I'm taking a class just for fun this semester, because its title nerd-sniped me in an instant: The Future of the Book.  So far, we've read a motley of opinion pieces and delved into technophilosophy, which is a word I just made up.  I've discovered that I am a bit of a luddite, or rather, I've discovered how much of a luddite I really am.  I'll give up my bound paper books when my ashes are mingled with N's under an oak tree.

Of more general interest than ashes, I read two articles that resonated with me, and I thought I'd share them.  The first, The Future of the Book, shares several topics with those mentioned in my class.  There's a lot to discuss about the future of books, libraries, the privilege inherent in the shift to digital media, expectations of society as that shift happens, how much things will change and how fast, what one's ideal future look like, and how to contribute to or shape that future.  But since I'm thoroughly opinionated in class, I think I won't bother to rehash everything here, at least not right now.

The second, Is Google Making Us Stupid? talks about the digital age more generally.  Carr writes, "what the Net seems to be doing is chipping away my capacity for concentration and contemplation," and I feel it as well.  Ironically enough, I couldn't even finish the article on the first go-round.  I have a hard time reading novels just sitting down at home--it's much easier when I'm on a bus or walking somewhere.  My prayers are generally shorter and less meditative.  Certainly not everything can be blamed on the Internet, but no matter: there's nothing wrong with culling the excess time spent online.  At the very least it makes more time for those other things.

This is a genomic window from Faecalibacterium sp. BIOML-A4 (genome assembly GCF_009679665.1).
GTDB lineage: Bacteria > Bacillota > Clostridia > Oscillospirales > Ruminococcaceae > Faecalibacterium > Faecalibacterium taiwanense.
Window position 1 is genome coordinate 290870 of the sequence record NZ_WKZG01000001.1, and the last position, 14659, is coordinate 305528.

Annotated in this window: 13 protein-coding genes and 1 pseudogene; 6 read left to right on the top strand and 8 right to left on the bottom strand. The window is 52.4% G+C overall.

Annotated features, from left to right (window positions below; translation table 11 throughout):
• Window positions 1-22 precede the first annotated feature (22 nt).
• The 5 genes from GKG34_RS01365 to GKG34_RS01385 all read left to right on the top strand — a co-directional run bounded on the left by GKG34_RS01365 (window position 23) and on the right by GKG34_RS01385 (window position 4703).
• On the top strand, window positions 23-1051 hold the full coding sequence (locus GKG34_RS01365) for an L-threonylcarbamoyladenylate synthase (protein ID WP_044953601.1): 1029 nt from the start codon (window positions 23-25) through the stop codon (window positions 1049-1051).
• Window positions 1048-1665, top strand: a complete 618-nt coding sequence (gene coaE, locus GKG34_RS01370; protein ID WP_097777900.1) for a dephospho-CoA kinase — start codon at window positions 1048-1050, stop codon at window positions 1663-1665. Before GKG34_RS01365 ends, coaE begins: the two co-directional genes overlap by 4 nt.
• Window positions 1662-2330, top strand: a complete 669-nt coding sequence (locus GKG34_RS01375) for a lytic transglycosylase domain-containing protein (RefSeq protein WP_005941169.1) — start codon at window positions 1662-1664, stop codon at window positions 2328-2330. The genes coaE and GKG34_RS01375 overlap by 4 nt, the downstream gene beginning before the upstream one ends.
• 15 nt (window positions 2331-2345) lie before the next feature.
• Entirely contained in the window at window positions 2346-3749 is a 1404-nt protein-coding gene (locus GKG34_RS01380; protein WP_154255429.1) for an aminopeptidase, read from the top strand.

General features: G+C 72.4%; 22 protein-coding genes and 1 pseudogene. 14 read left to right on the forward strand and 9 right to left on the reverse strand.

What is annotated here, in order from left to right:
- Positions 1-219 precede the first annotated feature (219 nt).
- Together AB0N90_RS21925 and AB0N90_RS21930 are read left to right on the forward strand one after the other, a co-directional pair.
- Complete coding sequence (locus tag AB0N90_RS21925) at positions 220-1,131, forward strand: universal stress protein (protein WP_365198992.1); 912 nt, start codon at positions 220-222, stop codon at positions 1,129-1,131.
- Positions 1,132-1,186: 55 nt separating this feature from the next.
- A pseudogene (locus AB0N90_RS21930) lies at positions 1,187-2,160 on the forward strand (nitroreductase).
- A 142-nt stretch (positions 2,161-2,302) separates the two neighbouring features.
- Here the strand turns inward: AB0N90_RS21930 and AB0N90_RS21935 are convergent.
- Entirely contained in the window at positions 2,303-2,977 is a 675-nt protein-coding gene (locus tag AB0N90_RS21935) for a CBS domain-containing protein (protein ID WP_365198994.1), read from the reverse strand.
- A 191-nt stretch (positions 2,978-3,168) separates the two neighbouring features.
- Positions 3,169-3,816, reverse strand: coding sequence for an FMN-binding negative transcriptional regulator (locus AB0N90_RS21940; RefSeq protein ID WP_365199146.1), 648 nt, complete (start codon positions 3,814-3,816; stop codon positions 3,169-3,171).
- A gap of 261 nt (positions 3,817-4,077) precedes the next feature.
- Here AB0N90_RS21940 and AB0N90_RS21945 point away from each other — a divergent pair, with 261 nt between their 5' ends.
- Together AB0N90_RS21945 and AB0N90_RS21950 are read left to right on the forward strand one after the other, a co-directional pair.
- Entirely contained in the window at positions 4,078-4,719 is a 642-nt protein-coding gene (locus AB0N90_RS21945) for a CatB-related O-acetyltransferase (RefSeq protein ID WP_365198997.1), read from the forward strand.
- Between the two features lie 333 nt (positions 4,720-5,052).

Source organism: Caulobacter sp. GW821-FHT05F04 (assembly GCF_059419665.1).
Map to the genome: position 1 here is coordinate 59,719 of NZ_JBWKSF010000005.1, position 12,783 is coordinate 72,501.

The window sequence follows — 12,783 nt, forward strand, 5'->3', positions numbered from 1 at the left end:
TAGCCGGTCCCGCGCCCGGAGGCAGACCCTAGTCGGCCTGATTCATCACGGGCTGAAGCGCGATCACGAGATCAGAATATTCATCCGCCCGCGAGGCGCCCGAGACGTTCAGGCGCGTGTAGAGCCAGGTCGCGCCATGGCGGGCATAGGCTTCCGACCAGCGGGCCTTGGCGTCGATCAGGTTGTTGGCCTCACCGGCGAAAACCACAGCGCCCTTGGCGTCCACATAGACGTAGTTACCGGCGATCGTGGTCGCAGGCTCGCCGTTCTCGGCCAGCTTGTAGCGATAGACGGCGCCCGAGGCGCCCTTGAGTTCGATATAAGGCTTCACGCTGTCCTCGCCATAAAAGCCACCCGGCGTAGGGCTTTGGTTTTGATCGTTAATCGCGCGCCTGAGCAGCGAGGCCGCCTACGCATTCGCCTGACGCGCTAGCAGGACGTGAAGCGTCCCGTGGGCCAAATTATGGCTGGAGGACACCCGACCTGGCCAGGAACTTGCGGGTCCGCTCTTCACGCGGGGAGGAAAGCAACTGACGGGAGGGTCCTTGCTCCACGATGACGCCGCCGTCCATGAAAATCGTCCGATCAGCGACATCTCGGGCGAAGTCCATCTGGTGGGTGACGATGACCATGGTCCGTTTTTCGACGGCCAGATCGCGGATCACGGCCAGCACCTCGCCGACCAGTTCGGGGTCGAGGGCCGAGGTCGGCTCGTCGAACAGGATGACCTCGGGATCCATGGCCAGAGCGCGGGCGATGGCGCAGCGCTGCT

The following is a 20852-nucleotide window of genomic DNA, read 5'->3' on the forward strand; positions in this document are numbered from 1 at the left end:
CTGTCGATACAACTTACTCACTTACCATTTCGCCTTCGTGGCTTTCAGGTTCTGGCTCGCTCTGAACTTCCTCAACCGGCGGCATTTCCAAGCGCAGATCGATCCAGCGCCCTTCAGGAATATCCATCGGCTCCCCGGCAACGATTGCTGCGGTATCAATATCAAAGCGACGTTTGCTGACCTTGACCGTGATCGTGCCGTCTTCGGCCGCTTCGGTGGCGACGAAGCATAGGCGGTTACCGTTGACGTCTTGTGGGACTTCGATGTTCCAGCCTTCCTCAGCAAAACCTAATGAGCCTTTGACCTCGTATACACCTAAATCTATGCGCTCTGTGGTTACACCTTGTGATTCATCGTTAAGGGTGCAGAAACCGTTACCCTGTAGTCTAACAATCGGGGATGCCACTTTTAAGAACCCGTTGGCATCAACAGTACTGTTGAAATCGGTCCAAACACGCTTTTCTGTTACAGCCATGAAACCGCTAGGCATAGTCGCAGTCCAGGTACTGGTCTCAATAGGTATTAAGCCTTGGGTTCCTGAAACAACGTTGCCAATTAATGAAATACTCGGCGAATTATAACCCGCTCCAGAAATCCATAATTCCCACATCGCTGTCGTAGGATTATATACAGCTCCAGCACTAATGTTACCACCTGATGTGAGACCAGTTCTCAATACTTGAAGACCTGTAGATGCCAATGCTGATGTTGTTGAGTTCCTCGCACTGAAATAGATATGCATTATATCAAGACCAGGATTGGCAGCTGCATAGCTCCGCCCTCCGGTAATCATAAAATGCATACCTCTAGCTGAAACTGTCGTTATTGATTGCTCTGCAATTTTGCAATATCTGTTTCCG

I've committed to spending less time online in lots of different ways over the past few years.  My first year out of college, I had no internet at home, which was amazing.   I've put restrictive apps on my browsers, made mutual promises with N, intentionally left my laptop off or at home for extended periods of time, but the Internet still calls.  It's like sugar for the brain.

So with that, I'll turn off my computer for the night.

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